Turkish and Syrian threats in Afrin put U.S., Russia in a bind

What does it all mean for Israel?

By
January 19, 2018 23:25
4 minute read.
Afrin

People hold flags of Women's Protection Unit (YPJ) as they walk during a protest against Turkish attacks on Afrin, in Hasaka, Syria, January 18, 2018.. (photo credit: RODI SAID / REUTERS)

 
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On Friday, Turkey increased its shelling of the Kurdish-held Afrin enclave in northern Syria. According to the Kurdish People’s Protection Units (YPG), up to 70 artillery shells were fired during the night.

While Ankara has threatened to invade the Kurdish area it says is controlled by terrorists aligned with the Kurdistan Workers Party, Damascus has threatened to shoot down Turkish warplanes in case of any attack on Syrian territory.

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The war of words in northern Syria puts the US and Russia in a bind because the US is allied with the Kurds in eastern Syria, while Russia has been a close ally of the Assad regime.

Since mid-January there have been rumors and threats of a Turkish invasion of Afrin. The area has been controlled by the YPG since the early years of the Syrian civil war. In eastern Syria, the YPG and its affiliated Syrian Democratic Forces have been successful at defeating Islamic State. However in northern Syria, the Kurds have only come to control the thinly populated mountainous area of Afrin.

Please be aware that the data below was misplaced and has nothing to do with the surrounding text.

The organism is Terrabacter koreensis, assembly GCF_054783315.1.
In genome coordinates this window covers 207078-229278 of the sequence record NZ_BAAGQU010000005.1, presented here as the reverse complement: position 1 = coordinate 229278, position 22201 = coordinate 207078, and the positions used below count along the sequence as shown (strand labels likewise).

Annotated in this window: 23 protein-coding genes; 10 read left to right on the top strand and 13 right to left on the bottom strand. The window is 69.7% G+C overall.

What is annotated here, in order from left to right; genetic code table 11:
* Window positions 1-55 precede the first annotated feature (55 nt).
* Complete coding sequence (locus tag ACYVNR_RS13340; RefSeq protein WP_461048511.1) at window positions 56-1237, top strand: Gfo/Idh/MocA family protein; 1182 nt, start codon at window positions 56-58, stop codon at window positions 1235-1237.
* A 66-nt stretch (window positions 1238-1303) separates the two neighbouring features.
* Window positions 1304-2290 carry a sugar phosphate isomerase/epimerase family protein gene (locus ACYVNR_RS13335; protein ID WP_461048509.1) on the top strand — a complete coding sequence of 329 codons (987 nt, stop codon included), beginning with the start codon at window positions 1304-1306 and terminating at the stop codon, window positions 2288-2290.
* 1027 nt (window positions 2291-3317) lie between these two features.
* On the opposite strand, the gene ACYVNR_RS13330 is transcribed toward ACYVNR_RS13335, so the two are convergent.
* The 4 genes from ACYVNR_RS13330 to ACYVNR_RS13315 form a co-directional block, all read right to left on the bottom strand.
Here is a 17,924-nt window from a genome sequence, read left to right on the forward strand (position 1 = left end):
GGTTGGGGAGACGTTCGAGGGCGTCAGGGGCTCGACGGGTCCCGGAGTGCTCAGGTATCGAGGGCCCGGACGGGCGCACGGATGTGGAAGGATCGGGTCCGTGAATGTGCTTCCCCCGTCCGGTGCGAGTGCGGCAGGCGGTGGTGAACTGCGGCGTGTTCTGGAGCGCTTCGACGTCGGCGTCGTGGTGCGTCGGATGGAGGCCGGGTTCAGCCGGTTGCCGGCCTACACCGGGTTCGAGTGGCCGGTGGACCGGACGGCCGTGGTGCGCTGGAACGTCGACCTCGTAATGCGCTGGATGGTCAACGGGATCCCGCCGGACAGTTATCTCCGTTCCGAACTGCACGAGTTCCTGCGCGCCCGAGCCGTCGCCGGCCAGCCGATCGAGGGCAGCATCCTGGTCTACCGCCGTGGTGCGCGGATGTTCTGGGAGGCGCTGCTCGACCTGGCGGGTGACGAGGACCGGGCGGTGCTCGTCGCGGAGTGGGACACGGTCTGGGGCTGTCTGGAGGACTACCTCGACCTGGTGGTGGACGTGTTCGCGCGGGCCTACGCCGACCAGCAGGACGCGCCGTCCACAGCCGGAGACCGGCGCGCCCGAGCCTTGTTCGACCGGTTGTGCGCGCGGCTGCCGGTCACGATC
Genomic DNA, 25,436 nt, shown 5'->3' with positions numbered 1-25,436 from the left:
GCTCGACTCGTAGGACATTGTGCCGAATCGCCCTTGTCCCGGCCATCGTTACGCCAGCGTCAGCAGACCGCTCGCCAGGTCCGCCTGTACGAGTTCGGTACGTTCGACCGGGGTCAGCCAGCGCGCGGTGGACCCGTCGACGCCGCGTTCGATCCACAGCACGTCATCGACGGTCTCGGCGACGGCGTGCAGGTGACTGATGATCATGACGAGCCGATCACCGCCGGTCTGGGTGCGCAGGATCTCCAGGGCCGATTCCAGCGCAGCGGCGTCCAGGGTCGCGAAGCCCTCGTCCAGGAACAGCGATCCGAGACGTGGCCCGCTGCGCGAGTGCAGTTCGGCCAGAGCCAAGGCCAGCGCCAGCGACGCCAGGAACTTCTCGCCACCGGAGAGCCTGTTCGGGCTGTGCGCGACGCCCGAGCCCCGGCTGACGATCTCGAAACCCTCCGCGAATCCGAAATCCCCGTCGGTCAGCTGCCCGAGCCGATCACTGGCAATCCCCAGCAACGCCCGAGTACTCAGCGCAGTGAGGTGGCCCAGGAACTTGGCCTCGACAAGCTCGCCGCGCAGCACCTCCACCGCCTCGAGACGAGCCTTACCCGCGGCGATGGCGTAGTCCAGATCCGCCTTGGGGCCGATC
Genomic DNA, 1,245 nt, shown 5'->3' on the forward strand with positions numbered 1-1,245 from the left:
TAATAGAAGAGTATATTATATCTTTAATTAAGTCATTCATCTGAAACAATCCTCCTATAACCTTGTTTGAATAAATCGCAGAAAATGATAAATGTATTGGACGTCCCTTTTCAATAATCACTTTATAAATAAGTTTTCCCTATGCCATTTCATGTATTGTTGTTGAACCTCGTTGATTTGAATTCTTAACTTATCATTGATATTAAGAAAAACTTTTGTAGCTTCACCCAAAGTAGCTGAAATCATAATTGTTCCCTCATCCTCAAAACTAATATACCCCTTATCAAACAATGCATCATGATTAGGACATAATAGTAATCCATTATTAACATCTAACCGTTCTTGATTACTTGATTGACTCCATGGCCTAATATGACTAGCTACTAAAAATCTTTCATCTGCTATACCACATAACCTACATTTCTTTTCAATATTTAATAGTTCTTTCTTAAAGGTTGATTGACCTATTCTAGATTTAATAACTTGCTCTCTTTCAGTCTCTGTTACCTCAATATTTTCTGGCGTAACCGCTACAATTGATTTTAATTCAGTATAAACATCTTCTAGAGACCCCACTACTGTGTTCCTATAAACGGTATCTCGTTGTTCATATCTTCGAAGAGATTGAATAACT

The autonomous canton is home to around one million people. The area is surrounded by Turkey on two sides and in Syria it borders areas controlled by rebel groups. The Kurds in this area have remained mostly outside the Syrian conflict, because the rebel groups represent a buffer from most of the heavy fighting. However, the Kurds here also have a complex relationship with the Assad regime. They have not opposed Russian military personnel, for instance, who have been spotted in the Afrin area, and the YPG maintains amicable contact with the Russians, the regime’s closet ally.

Since the fall of 2016, when Turkey began to intervene in Syria, the YPG has been targeted by the Turks and their Syrian rebel allies. When Turkey and those allies moved into the area between Jarabulus and Kilis in 2016, it was widely seen as an offensive not only against ISIS but also to make sure the Kurdish forces did not get any closer to the Turkish border to link up Afrin with the areas they control in eastern Syria.

In March 2017, the US, which has been working closely with the Syrian Democratic Forces and YPG against ISIS, sent vehicles to Manbij to ward off any Turkish attack on its Kurdish partners. This was an important symbol because it showed the US had drawn a clear line around its partner forces and would warn off any attack. The US shot down a Syrian plane in June 2017 that was operating close to the SDF as well.

However, the US-led coalition spokesman Col. Ryan Dillon put out a statement on January 16 saying it is not operating in Afrin, and the Pentagon told the Anadolu Turkish news agency that it was not involved with the YPG in Afrin. “We don’t consider them as part of our defeat ISIS operations,” a Pentagon spokesman said.